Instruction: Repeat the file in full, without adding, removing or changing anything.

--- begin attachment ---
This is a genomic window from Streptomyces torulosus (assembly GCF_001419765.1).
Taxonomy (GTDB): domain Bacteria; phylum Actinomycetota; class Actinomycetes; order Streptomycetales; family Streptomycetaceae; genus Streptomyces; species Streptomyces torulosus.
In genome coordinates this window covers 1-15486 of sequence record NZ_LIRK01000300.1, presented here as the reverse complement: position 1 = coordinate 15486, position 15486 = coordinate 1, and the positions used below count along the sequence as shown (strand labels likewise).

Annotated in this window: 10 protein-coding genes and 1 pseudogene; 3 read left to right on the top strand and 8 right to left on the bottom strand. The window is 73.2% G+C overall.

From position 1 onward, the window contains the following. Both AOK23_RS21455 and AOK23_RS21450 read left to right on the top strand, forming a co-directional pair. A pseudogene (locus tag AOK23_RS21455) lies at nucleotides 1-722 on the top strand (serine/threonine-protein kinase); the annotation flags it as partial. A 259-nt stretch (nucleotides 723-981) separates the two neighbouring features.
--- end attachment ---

This is a genomic window from Streptomyces torulosus (assembly GCF_001419765.1).
Taxonomy (GTDB): domain Bacteria; phylum Actinomycetota; class Actinomycetes; order Streptomycetales; family Streptomycetaceae; genus Streptomyces; species Streptomyces torulosus.
In genome coordinates this window covers 1-15486 of sequence record NZ_LIRK01000300.1, presented here as the reverse complement: position 1 = coordinate 15486, position 15486 = coordinate 1, and the positions used below count along the sequence as shown (strand labels likewise).

Annotated in this window: 10 protein-coding genes and 1 pseudogene; 3 read left to right on the top strand and 8 right to left on the bottom strand. The window is 73.2% G+C overall.

From position 1 onward, the window contains the following. Both AOK23_RS21455 and AOK23_RS21450 read left to right on the top strand, forming a co-directional pair. A pseudogene (locus tag AOK23_RS21455) lies at nucleotides 1-722 on the top strand (serine/threonine-protein kinase); the annotation flags it as partial. A 259-nt stretch (nucleotides 723-981) separates the two neighbouring features.